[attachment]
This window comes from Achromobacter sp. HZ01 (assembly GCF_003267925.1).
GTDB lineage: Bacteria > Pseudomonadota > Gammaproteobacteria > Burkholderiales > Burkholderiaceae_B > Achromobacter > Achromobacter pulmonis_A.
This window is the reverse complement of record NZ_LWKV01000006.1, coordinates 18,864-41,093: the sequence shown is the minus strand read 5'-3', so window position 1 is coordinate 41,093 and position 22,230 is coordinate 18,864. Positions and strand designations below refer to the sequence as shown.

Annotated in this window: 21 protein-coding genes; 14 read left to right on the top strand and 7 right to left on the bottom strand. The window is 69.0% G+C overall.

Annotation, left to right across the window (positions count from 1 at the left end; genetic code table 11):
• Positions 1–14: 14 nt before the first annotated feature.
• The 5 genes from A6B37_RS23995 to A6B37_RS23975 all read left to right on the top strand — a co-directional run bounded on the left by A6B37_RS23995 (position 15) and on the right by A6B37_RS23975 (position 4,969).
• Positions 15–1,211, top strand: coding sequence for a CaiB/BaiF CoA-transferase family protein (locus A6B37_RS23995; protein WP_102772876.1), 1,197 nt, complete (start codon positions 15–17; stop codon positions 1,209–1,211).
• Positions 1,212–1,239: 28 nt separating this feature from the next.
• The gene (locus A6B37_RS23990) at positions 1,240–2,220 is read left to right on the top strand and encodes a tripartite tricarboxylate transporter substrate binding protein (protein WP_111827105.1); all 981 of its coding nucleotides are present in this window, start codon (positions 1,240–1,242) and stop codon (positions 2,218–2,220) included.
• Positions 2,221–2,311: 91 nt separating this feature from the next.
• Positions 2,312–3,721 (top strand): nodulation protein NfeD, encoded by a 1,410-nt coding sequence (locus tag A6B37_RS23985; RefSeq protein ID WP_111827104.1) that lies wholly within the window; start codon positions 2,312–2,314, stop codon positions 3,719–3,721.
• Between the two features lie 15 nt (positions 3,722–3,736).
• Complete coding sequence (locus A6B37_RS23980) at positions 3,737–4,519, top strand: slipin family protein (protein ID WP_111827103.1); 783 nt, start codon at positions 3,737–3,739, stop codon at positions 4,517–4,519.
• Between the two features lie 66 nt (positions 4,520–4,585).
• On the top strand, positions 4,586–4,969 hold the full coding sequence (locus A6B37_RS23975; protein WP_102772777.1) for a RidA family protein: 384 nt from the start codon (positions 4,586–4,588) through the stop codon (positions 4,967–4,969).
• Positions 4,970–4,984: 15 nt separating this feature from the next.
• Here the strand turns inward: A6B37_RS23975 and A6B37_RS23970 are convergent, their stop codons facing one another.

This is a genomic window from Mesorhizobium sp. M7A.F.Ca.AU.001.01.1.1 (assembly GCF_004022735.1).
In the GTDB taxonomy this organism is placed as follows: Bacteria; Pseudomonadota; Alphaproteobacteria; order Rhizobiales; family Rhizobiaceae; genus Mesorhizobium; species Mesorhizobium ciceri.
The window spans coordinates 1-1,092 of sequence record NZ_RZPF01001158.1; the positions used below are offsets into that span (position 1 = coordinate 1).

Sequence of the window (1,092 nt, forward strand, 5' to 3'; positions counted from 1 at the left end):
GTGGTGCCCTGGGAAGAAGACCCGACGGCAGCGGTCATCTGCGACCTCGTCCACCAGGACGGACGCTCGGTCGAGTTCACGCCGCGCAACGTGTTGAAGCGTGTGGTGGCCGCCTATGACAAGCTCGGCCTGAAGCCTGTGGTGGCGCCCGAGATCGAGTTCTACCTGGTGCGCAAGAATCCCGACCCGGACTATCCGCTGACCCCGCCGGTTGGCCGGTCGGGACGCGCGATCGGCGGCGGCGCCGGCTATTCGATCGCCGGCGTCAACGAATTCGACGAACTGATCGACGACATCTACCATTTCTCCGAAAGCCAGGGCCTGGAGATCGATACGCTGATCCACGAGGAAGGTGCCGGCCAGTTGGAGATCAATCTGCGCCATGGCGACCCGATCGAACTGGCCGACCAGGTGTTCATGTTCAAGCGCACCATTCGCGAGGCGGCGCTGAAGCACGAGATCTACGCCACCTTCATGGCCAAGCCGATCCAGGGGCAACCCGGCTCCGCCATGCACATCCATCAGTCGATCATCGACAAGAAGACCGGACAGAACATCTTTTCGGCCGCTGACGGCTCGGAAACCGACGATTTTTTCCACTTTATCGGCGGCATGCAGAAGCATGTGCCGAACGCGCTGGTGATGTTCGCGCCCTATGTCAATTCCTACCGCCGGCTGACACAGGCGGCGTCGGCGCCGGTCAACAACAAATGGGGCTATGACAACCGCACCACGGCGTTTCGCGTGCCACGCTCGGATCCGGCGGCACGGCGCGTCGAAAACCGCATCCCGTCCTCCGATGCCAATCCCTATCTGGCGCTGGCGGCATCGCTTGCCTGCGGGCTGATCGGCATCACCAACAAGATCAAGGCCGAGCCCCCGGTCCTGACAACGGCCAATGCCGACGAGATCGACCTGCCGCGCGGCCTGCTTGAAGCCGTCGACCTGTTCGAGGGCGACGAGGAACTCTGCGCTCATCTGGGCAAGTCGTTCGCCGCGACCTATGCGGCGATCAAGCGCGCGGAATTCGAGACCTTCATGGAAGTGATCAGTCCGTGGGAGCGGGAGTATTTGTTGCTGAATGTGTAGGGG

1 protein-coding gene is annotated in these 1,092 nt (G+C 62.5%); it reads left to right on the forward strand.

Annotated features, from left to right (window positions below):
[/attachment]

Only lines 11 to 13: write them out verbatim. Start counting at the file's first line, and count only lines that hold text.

• Positions 2,221–2,311: 91 nt separating this feature from the next.
• Positions 2,312–3,721 (top strand): nodulation protein NfeD, encoded by a 1,410-nt coding sequence (locus tag A6B37_RS23985; RefSeq protein ID WP_111827104.1) that lies wholly within the window; start codon positions 2,312–2,314, stop codon positions 3,719–3,721.
• Between the two features lie 15 nt (positions 3,722–3,736).